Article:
Random Samples

Science  26 Feb 2010:
Vol. 327, Issue 5969, pp. 1065

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  1. Africa's Iron-Age Healers?


    Last month, archaeologists working at a site in northern Ghana uncovered the most detailed evidence yet of a highly sophisticated and previously unknown Iron Age society. A team led by Benjamin Kankpeyeng of the University of Ghana in Legon excavated part of an earthen mound containing 92 whole and broken terra-cotta figurines of humans and mythical creatures. Radiocarbon dates from similar mounds in the region place the time between 600 C.E. and 1200 C.E.

    The mound, which miraculously escaped decades of heavy looting in the region, may have served as an ancient shrine. Team co-director Timothy Insoll of the University of Manchester in the United Kingdom says the figurines have what appear to be libation holes to hold ritual drinks for a deity. There's also a ritually arranged human skull: “The jaw was removed, the skull was turned face-down, and the teeth were snapped out and placed nearby,” Insoll says.

    The finds open a major window on ritual life in West Africa before the Islamic era, says Christopher DeCorse, an archaeologist at Syracuse University in New York state: “It's analogous to the discovery of Upper Paleolithic rock art in Europe.”

    The deposits, which included grindstones for pulverizing plants, could be related to “traditional healing practices,” Kankpeyeng notes. The team hopes to find further clues from the nearby remains of ancient riverbank settlements. The group has been excavating the site of Yikpabongo, first discovered in 1985, since 2007.

  2. Heated Politics

    The fallout from “Climategate” is raining down into state politics. On 9 February, the Utah House of Representatives passed a resolution stating that there is no evidence that the world is warming and urging the U.S. Environmental Protection Agency (EPA) to revoke its “endangerment” ruling that carbon dioxide is a threat to public health.

    Apparently referring to the controversial leaked e-mails from a climate center in the United Kingdom (Science, 4 December 2009, p. 1329), the Utah resolution contends that “communications between climate researchers around the globe … indicate a well organized and ongoing effort to manipulate global temperature data.”

    Citing the same concerns, the state of Texas on 16 February sued EPA to overturn the endangerment finding. The same day, Virginia's attorney general filed court petitions questioning EPA's ruling.

    The Utah resolution, backed by all of the Republican representatives, passed 56 to 17. The bill now goes to the state Senate, which is 72% Republican.

  3. Dimly Lit Teens

    Video games and texting are not the only reasons teenagers don't go to bed when they should. Lack of exposure to outdoor light is messing with their bodily rhythms and keeping them from getting sleepy when they should, according to research from the Rensselaer Polytechnic Institute (RPI) in Troy, New York.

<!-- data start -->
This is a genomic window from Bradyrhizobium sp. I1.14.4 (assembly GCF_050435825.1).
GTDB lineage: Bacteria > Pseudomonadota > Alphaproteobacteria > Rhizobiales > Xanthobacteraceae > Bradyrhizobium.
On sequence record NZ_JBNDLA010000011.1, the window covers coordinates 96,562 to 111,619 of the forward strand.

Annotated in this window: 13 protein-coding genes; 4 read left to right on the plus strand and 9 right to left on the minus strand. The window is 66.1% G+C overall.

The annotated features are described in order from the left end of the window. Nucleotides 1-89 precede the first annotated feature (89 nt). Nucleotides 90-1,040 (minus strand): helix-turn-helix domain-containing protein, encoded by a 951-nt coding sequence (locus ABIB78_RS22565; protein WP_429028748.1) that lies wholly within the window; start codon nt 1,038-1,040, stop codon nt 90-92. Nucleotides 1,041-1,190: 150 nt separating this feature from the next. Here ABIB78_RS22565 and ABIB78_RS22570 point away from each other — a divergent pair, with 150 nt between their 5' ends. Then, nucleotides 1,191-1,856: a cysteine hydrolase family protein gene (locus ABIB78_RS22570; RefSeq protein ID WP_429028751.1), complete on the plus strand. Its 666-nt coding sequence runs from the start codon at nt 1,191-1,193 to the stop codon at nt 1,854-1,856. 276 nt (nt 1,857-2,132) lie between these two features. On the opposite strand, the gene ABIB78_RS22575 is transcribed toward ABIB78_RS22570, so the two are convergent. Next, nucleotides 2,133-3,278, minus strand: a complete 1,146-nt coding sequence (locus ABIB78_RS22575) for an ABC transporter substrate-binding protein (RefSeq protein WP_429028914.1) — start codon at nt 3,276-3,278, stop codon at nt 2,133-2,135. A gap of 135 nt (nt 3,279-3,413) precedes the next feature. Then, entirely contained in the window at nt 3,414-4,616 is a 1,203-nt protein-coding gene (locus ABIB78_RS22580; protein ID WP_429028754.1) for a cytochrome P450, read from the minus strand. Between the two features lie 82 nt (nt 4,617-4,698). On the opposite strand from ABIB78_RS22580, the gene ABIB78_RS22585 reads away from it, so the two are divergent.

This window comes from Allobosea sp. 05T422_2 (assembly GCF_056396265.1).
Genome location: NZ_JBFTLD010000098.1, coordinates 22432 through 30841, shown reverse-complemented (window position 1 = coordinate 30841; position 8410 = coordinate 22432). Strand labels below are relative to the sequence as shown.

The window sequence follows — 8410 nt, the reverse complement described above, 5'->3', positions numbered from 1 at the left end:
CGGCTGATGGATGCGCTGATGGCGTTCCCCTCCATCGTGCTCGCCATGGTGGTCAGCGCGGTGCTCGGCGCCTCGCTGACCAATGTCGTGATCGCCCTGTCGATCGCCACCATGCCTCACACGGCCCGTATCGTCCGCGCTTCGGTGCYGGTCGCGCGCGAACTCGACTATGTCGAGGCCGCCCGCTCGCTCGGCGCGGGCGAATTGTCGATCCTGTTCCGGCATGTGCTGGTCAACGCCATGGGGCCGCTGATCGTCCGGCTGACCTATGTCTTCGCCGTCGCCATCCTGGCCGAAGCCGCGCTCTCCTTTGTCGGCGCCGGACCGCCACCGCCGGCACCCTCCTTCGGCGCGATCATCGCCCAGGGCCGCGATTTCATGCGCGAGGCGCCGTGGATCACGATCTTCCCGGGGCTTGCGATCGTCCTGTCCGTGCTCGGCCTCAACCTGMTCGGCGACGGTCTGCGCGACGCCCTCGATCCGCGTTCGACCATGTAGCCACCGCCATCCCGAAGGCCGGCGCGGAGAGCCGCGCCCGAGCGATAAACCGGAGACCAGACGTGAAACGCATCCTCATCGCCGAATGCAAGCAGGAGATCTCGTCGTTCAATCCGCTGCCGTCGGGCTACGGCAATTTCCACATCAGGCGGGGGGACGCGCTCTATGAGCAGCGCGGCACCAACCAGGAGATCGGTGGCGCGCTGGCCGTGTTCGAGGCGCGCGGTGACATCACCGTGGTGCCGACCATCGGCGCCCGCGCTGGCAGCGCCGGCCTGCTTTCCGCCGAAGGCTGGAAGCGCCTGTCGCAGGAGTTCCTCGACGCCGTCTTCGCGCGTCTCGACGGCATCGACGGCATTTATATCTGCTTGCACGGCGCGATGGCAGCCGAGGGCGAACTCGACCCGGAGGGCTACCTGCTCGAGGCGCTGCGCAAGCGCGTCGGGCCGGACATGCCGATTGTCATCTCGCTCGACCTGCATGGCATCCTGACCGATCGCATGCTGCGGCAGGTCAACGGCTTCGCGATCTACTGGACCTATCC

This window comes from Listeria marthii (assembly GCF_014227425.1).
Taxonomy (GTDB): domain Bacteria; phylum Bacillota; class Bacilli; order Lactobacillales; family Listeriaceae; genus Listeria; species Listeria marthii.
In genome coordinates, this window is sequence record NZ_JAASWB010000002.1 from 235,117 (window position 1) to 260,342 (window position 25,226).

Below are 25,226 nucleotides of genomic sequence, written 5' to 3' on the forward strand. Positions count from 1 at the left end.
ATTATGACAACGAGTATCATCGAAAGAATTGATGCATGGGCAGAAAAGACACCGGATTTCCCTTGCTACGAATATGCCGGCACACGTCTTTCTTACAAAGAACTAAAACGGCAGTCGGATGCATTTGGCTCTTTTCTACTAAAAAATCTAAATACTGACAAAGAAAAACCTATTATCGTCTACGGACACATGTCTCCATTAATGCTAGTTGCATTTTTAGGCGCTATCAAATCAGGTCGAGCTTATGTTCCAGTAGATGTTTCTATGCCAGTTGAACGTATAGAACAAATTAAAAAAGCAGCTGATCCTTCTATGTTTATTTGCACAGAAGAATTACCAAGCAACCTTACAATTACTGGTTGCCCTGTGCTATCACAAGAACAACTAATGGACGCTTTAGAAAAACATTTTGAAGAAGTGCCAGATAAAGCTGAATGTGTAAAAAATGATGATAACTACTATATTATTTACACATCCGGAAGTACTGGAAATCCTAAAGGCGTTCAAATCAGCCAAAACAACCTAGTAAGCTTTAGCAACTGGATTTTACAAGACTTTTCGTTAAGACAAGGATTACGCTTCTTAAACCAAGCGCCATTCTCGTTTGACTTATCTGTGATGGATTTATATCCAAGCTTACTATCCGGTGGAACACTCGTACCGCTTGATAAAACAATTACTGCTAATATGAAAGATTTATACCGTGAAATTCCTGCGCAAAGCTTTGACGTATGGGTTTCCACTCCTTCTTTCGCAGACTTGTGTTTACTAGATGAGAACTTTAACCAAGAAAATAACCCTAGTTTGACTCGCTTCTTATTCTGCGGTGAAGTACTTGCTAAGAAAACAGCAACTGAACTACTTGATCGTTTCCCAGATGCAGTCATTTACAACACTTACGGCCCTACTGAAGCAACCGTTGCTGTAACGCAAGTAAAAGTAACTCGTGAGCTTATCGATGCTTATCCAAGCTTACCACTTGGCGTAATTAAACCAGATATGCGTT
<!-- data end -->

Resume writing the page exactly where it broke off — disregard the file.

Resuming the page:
A team led by Mariana Figueiro of RPI's Lighting Research Center conducted an experiment at a well-lit school in Chapel Hill, North Carolina, which has skylights that allow students maximal exposure to daylight. For 5 days, 11 eighth-graders wore orange glasses that blocked shortwavelength blue light, the kind that lab experiments have shown is important for setting the circadian clock. Researchers found that at the end of the week, the onset of sleep-inducing melatonin in the children was delayed by a half-hour.

    “The amount of light we get indoors is below threshold for activation of the circadian system,” says Figueiro, whose report appeared last week in Neuroendocrinology Letters. This contributes to the fact that “some kids can't fall asleep before 2 or 3 a.m.”


    Brown University sleep expert Mary Carskadon says the experiment lacked controls. But she agrees with Figueiro that the shortage of outdoor light in most schools—compounded by the indoor-oriented existence of the modern teen—may be contributing substantially to below-par school performance.

  4. Saint Loses Her Head


    For more than 600 years, citizens of the parish of Vadstena in Sweden have venerated two skulls said to have been those of St. Birgitta (1303–1373) and her daughter Katarina.

    In the 1950s, anthropologists scrutinized the skulls and concluded that they were from women aged 60 to 70 years and 50 to 55 years, which could have fit the mother-daughter scenario. But modern science has shattered the myth.

    Marie Allen, a forensic geneticist from Uppsala University in Sweden, used the relics to test her new method for analyzing mitochondrial DNA (mtDNA) from degraded samples. MtDNA from the two skulls, which is inherited only from the mother, showed both were female but “they were certainly not mother and daughter,” Allen says. What's more, carbon-14 dating revealed that St. Birgitta's putative skull is at least a century too old to be the real thing. The other skull is a couple of centuries too late.

    Allen, who published her results in PLoS ONE on 16 February, says the parish is not too disappointed with the findings: “They are very open-minded, and they wanted to know the truth about their relics.”